Some researchers think that sign language actually leads to deafness. And due to the new science of cochlear implants, which are now implanted in young children, sign language may be on the way out among the deaf. But some deaf people insist that sign language is what defines them as a unique culture.
In New Scientist magazine, Rachel Nowak quotes researcher Harlan Lane as saying, "Deaf people argue that they use a different language, and with it comes a different culture, but there is certainly nothing wrong with them that needs fixing with a surgeon's scalpel. We should listen."
Australian researcher Richard Dowell has shown that when profoundly deaf children receive cochlear implants before the age of 1, they develop normal language skills. Nowak quotes Shani Dettman, who works with Dowell, as saying, "The kids still don't have normal hearing, but they have normal language. They can have a conversation, make a joke, lie, tease?all those normal things that 4 or 5-year-olds do."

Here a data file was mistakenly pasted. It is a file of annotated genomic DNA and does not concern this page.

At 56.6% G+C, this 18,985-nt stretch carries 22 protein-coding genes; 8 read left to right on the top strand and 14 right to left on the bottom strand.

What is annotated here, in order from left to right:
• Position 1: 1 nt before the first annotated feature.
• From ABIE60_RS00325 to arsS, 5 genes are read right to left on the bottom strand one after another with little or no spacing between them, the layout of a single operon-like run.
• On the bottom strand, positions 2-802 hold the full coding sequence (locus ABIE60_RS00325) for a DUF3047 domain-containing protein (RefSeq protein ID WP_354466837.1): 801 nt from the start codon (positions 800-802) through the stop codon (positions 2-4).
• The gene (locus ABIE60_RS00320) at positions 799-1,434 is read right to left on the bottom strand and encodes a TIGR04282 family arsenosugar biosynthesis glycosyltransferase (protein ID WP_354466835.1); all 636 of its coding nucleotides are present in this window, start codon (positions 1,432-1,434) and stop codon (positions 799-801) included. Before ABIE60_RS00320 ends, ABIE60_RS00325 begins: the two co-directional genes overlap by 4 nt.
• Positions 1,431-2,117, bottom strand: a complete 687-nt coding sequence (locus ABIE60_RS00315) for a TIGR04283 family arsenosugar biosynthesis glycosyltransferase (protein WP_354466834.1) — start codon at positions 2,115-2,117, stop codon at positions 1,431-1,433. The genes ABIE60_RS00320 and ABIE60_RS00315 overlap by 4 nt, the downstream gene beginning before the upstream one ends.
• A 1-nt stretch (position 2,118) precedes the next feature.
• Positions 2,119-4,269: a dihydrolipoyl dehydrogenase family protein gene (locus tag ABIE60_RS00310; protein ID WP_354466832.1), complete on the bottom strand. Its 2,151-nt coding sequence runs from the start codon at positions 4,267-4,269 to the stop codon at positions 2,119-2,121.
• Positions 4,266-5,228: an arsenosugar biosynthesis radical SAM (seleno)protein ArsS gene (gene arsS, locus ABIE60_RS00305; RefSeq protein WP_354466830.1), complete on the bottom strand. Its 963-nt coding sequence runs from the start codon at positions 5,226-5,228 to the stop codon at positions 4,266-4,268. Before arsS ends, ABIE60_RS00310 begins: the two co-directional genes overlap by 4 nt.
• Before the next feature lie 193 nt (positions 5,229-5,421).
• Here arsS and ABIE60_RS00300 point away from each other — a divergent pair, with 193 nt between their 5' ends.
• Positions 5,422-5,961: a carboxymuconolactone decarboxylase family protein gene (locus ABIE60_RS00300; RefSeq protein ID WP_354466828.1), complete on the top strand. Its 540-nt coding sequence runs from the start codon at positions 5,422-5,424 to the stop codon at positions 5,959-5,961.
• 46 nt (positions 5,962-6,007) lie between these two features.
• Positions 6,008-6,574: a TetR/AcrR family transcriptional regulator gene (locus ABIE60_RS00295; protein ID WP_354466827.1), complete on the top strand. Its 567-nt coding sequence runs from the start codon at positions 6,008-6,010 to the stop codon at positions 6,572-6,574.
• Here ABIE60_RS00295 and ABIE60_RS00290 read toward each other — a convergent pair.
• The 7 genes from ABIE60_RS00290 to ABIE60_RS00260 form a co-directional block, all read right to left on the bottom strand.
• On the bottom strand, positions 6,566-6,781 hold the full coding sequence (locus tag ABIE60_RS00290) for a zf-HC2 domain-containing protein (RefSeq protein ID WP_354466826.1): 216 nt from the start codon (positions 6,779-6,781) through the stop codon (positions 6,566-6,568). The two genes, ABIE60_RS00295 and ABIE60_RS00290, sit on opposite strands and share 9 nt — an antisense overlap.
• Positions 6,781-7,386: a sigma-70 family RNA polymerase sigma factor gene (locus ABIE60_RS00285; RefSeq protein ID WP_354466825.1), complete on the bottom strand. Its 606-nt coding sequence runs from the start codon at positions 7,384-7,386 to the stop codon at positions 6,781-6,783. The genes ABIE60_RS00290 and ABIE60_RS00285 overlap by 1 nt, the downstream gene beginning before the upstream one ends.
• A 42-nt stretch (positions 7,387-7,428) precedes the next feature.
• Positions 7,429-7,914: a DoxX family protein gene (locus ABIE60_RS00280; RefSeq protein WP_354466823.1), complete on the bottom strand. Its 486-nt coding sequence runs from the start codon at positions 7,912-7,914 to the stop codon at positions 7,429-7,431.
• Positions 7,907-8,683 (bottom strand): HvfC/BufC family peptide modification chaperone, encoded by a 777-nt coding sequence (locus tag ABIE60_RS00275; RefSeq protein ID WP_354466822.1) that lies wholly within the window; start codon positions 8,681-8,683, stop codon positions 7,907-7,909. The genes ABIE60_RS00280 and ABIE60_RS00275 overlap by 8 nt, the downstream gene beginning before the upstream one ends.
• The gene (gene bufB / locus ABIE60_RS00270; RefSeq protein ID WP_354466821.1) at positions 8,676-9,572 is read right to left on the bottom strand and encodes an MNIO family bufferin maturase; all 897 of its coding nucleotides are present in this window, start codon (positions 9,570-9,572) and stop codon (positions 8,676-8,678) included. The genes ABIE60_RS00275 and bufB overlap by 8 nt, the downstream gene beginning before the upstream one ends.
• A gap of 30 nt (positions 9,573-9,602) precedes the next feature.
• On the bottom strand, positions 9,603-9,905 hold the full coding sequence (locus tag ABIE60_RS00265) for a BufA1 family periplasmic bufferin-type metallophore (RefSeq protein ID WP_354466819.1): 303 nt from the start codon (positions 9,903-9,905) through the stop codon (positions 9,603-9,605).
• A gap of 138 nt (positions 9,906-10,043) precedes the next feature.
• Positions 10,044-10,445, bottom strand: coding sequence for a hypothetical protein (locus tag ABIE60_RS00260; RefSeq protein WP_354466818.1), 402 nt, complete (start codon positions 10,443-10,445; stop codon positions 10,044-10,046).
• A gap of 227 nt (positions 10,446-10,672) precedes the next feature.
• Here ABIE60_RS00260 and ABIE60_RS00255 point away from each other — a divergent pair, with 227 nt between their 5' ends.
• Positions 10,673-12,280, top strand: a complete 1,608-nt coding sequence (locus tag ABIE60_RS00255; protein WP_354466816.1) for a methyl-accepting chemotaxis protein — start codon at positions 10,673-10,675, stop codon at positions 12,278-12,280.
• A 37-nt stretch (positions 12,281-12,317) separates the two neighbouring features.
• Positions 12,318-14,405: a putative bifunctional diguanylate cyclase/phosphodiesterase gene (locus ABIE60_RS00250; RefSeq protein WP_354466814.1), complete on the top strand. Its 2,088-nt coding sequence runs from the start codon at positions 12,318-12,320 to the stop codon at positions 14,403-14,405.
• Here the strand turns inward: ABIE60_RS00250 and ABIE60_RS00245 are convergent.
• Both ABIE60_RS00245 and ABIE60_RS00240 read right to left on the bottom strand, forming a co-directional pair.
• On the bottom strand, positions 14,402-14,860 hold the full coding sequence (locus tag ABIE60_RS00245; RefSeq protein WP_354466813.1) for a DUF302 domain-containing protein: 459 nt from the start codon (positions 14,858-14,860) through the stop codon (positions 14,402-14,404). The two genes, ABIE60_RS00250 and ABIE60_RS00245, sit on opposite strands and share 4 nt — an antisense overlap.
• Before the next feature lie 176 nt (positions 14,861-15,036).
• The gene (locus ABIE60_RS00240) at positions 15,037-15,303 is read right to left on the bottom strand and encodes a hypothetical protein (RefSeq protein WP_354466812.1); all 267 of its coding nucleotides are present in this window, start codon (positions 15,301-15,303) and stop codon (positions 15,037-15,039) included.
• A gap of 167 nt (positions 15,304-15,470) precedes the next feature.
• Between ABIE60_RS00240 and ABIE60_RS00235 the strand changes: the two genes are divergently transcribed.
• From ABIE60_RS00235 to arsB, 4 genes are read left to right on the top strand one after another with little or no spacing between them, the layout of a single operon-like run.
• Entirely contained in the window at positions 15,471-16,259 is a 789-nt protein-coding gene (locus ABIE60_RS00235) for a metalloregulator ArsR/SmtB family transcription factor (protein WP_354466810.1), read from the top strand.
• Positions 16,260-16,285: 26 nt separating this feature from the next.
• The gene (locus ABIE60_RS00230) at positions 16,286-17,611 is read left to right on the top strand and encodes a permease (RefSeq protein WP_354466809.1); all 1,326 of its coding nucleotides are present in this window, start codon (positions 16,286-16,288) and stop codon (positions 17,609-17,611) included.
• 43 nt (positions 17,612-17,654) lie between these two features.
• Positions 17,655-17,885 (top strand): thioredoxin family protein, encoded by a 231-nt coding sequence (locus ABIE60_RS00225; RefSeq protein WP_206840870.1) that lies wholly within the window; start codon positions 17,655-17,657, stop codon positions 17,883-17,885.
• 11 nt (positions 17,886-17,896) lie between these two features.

Advocates of implants say that while they don?t give deaf people normal hearing, they do give them the option of whether or not to join the larger world or remain part of the deaf culture, and the freedom to make this choice throughout their lives. But some deaf people insist that they can never fully be part of the mainstream, so they should embrace deaf culture?and sign language?instead.
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